As described with regard to FIG. 1, the client device 200 can initiate the loading of media content from the remote storage device 202 by issuing an API call to the remote storage device 202. In response to the API call, the remote storage device 202 initiates transfer of the requested media content and enters a state in which the remote storage device 202 may enter a low power mode upon completion of the transfer. In one implementation, the remote storage device 202 deletes its DHCP gateway address setting and its DNS server address setting and increases the lease time to prevent frequent DHCP negotiations that wake up the remote storage device 202 from its low power mode, which it will enter after completion of the media content transfer.

Concurrently, when the client device 200 receives a sufficient segment of the content media resource from the remote storage device 202 to storage 210 (e.g., flash memory, a solid state drive, etc.) to provide enough buffering for uncorrupted playback, the media player logic 208 plays the media content via an output interface 212, such as a video display, a speaker, etc. DHCP settings may be stored in the storage 210 or in separate storage.

At some future point, the client device 200 will attempt to renew its DHCP lease with the remote storage device 202. Because the DHCP gateway address and DNS server address settings are null on the remote storage device 202, the corresponding address settings are deleted at the client device 200. Accordingly, the operating system of the client device 200 will stop trying to connect to the Internet through the gateway of remote storage device 202. In absence of communications with the client device 200, the remote storage device 202 can enter a low power mode. Therefore, if no other devices are connected to the remote storage device 202, the remote storage device 202 will enter a low power mode when it has completed its transfer of the media content resource (or predetermined segment thereof) to the client device 200.

Gateway logic in the remote storage device provides gateway functionality to devices communicating through the remote storage device 202, allowing such devices to access a network through the gateway logic. DHCP settings for the gateway logic are stored in settings storage in the remote storage device 202. Example DHCP settings include without limitation the DHCP gateway address, the DNS server address, and a lease time.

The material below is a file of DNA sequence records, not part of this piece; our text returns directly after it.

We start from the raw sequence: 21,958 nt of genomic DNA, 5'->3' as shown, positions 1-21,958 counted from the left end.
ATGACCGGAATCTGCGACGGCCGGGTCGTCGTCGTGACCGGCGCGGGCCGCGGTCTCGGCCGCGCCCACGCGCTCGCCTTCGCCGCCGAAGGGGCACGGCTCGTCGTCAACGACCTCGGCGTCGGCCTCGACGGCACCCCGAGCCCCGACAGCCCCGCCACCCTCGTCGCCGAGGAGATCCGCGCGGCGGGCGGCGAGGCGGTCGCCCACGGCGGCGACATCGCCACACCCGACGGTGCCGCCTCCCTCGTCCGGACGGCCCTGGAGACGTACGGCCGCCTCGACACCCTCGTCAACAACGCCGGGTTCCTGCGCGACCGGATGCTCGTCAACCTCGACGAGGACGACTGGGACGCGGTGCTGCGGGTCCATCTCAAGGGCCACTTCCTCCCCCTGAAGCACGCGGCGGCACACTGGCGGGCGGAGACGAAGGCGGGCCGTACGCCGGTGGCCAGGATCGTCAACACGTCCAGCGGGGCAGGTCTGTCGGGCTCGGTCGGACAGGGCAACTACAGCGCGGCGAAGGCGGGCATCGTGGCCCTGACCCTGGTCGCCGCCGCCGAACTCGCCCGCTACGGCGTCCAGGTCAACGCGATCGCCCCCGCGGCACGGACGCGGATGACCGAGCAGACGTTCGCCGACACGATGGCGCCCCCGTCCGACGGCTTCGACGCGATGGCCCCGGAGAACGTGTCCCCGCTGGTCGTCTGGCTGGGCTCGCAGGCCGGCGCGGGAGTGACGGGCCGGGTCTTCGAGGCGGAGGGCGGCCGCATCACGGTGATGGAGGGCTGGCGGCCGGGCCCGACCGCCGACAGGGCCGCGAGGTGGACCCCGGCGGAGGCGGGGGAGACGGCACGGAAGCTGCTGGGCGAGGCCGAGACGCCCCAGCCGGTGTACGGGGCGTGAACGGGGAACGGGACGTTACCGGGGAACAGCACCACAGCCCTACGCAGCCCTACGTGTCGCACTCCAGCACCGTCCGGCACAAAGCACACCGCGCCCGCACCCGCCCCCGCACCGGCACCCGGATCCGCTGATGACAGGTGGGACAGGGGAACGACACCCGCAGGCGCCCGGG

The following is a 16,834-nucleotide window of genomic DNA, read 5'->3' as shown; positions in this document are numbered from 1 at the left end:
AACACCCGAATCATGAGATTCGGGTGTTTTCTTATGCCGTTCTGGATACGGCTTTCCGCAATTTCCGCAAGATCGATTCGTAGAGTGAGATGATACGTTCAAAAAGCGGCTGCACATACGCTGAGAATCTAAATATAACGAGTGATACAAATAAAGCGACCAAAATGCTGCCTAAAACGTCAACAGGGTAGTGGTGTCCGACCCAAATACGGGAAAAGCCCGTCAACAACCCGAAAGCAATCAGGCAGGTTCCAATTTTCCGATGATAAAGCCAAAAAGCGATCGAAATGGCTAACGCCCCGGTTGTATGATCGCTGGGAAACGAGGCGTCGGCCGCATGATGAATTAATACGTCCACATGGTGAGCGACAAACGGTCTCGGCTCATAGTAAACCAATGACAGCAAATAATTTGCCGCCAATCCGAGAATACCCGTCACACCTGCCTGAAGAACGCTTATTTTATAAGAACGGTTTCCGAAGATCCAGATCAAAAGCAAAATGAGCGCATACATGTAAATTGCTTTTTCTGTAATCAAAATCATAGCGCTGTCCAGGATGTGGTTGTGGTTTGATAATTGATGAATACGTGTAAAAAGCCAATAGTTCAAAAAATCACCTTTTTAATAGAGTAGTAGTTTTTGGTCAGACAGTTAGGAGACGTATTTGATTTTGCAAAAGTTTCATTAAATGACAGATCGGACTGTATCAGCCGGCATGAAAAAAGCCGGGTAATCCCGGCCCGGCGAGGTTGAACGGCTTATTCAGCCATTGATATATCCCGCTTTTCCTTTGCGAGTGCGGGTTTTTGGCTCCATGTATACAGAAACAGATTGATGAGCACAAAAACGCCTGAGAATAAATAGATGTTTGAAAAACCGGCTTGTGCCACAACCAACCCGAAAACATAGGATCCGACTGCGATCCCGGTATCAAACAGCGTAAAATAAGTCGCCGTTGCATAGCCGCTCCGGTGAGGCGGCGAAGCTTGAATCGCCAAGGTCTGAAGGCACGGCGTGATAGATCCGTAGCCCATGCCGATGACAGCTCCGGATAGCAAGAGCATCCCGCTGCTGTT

A power logic and supply module provides power from a battery or other power supply (e.g., an electrical connection) and manages the power consumption of the remote storage device 202. In one implementation, the power logic and supply module manages multiple power modes, examples of which are shown below:

    • Streaming mode: content is retrieved from the storage device as it is played on a client device (100% power consumption)
    • Idle mode: certain electronics are turned off or put in low power mode; system controller set to a lower clock frequency (80% power consumption)
    • Standby mode: low power idle mode plus the hard drive is transitioned to a spin down state (50% power consumption)
    • Suspend mode: system image is stored on RAM or Flash memory and then the entire remote storage system is put in lowest power mode; system is only responsive to a new request from a client device-communications interface is still active (10% power consumption)

It should be understood that a “low power mode” is an operational mode of a device that consumes relatively less power than a “high power mode.”

The remote storage device 202 also includes a content manager that manages content stored on the remote storage device 202. The content manager, among other functions, (1) manages receipt of content one or more storage interfaces; (2) stores such content in and accesses such content from content storage; and (3) transfers such content from the content storage to other devices. Storage modules may be combined into an integrated module and may include combinations of memory, SSD (solid state drive), magnetic storage discs, and other storage components. The content manager processes the API calls from one or more client devices to manage content transfers, communications, and power management.

FIG. 3 illustrates another example client device 300 for communicating with a remote storage device 302. The client device 300 is communicatively coupled to the remote storage device 302 via a communication channel 304, which is typically a wireless communication channel (including WiFi, Bluetooth, IR, etc.) but which may be wired in some implementations.